February 02

ParentCUE: Chaos

XP3: CHAOS 

We’re Teaching This:

When was the last time you felt totally out of control? Maybe it was when your car hydroplaned, just for a second. Or maybe your plans got changed at the last minute leaving you with nothing to do. Or maybe a friend or family member’s behavior left you shaking your head. We all have moments like that—moments that leave us feeling tense, anxious, and wondering how we’re supposed to handle it all. The problem is, sometimes those out-of-control moments end up becoming a regular part of our lives. Whether it is with the stress and uncertainty of our future, the pressure that comes with our relationships with others or even the anxiety of where we are with God, chaos can start to feel like it’s everywhere. It’s no surprise that God never intended for our lives to be defined by stress. Thankfully He doesn’t tell us to handle it on our own, either. He invites us to bring our worries and anxiety to Him. And when do, we find that He doesn’t just remove the chaos from our lives. He replaces it with something better—peace.

Think About This:

Do you think your teen is more stressed than you were at his or her age? According to CNN’s Kelly Wallace, most parents would say, “Absolutely”. In her article, SOS for Stressed Out Teens on CNN.com (http://www.cnn.com/2013/12/05/living/teen-stress-overscheduled-parents/), Wallace suggests that, along with heightened academic stakes and overscheduled lifestyles, social media may add to the expectations that leave teens feeling stressed.

Today’s teens, unlike when I was growing up, can now compare their academic performance and everything else about their existence to other teens 24 hours a day through updates on Facebook, Twitter, Snapchat, you name the social network, and that only increases the stress.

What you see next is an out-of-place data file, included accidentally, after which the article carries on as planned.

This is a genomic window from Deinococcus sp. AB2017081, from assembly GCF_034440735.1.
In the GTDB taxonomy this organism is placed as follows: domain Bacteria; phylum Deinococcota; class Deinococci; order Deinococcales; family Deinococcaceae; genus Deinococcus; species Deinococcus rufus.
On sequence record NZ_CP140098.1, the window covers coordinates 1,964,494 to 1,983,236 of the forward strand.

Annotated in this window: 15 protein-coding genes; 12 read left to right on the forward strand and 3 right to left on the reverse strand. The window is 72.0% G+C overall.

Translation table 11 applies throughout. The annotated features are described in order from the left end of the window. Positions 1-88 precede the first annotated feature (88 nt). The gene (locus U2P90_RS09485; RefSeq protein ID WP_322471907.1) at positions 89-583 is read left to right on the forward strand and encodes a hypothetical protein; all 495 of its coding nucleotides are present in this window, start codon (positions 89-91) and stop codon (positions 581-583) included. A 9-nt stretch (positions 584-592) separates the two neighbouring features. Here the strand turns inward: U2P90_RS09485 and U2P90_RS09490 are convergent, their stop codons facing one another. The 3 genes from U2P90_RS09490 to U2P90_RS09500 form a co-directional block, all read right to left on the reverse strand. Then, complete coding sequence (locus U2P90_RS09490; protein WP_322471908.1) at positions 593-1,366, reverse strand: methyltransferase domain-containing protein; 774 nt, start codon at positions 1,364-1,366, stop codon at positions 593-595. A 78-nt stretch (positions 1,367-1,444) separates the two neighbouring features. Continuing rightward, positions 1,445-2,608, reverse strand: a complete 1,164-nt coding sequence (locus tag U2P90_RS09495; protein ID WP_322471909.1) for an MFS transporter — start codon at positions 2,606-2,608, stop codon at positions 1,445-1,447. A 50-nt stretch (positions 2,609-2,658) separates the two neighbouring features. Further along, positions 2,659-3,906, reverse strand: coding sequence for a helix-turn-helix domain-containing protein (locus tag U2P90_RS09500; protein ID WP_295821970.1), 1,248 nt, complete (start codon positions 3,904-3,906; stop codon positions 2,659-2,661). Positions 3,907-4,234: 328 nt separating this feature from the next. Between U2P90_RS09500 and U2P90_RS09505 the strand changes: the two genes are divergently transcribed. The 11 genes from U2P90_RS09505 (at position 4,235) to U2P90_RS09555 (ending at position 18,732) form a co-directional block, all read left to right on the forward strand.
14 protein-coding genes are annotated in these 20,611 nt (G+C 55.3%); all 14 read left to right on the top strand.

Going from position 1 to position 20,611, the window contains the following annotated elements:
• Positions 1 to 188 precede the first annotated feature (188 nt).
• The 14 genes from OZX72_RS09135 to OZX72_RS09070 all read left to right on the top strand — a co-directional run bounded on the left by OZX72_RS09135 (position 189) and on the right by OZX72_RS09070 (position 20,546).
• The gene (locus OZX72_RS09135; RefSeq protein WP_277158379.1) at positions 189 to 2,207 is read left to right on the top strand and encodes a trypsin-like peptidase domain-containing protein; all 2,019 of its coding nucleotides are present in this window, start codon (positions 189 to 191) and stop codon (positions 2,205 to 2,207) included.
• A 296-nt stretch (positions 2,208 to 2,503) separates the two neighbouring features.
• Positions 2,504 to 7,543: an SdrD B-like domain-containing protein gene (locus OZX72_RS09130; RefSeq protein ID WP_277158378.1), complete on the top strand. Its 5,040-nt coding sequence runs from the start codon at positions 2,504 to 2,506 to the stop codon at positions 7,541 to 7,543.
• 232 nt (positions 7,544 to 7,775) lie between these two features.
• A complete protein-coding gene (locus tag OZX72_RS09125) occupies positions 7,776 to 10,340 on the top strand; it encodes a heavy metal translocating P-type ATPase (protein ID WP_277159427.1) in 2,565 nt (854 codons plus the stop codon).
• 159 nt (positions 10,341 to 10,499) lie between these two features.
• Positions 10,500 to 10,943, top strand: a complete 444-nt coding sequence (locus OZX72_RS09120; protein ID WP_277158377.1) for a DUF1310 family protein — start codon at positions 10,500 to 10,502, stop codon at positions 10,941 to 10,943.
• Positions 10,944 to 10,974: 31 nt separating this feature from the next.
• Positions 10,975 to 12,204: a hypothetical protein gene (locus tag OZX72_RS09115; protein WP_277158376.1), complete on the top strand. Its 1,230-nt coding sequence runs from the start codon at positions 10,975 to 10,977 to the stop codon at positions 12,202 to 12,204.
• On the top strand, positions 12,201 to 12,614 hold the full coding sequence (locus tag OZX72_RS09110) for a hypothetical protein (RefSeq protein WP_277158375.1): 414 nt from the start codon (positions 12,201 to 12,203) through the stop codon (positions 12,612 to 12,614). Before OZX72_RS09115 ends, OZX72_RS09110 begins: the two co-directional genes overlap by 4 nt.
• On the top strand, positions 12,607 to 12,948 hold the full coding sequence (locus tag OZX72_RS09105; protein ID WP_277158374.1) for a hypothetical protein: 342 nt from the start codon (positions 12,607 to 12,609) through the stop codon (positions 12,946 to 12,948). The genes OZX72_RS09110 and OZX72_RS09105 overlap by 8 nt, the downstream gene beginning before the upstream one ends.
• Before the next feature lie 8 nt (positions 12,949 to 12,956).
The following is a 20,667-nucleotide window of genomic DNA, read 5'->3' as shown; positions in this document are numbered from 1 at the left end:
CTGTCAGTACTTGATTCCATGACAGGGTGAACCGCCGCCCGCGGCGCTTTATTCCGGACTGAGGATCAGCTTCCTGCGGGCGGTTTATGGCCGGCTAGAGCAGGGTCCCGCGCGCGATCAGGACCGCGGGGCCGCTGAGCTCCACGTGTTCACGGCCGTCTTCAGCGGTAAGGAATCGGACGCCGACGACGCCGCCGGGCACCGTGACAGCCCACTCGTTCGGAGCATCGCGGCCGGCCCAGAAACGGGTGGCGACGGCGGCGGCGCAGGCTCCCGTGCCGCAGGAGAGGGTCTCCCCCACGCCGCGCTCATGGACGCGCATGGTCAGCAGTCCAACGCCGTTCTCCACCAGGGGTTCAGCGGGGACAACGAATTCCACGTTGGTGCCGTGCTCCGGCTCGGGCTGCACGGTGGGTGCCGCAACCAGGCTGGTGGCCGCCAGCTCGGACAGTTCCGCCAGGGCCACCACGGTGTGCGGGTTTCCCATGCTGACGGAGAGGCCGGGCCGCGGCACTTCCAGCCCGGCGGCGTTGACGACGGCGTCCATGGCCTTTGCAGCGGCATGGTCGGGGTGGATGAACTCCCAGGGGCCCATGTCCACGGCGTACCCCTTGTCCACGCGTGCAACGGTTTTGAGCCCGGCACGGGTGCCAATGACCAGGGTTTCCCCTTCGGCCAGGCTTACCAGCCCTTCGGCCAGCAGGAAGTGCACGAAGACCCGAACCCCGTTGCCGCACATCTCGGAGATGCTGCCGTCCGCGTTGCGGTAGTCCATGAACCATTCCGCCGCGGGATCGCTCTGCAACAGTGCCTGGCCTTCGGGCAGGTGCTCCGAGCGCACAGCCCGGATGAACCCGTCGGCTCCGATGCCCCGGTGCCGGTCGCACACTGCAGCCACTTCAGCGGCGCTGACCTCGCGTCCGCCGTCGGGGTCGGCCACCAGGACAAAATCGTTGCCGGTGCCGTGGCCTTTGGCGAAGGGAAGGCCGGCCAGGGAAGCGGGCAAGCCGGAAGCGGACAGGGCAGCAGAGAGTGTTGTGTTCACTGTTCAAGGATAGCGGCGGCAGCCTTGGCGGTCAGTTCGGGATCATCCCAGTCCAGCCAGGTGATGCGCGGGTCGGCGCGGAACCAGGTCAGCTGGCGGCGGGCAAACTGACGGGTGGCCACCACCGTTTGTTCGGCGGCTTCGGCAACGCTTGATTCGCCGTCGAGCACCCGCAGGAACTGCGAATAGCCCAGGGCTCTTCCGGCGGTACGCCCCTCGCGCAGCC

“Back in the day, we got a break from our peers after school and on the weekends, but now kids are on social media all day long,” said Linda Esposito, a licensed clinical social worker and psychotherapist in Los Angeles and host of a blog on psychotherapy called Talk Therapy Biz.

Social media and the constant connectedness of technology has no doubt changed the game for our students and added to the stress they experience. And, there’s no reason to believe that the constant “ping” of notifications is going to slow down anytime soon. So, as parents, it’s more important than ever that we help our students learn to cope when they feel anxiety. A few ways to make sure this happens?

Model healthy behavior. As parents become more proficient with technology, more of our own anxiety come from being connected to work 24/7. If you catch yourself being “mentally elsewhere” while spending time with the family, intentionally turn your device off and let your student know why you’re doing it.

Take breaks from technology. There’s something about the buzz of a new notification that feels urgent even when it isn’t. As a family, try taking breaks from technology. It doesn’t have to be for long periods of time, but just an hour of real “connectedness” to each other can help manage stress levels and reset students’ anxiety.  

Try This

Sometimes the best tool for managing stress is to take a time out.

Try having a disconnected dinner with your family. 

Once a week, at the beginning of dinner, have everyone drop their mobile devices in a basket, including the parents. It’s a symbolic way of saying to your student, “This time is important. And I’m all here”.

Get connected to a wider community of parents at www.orangeparents.org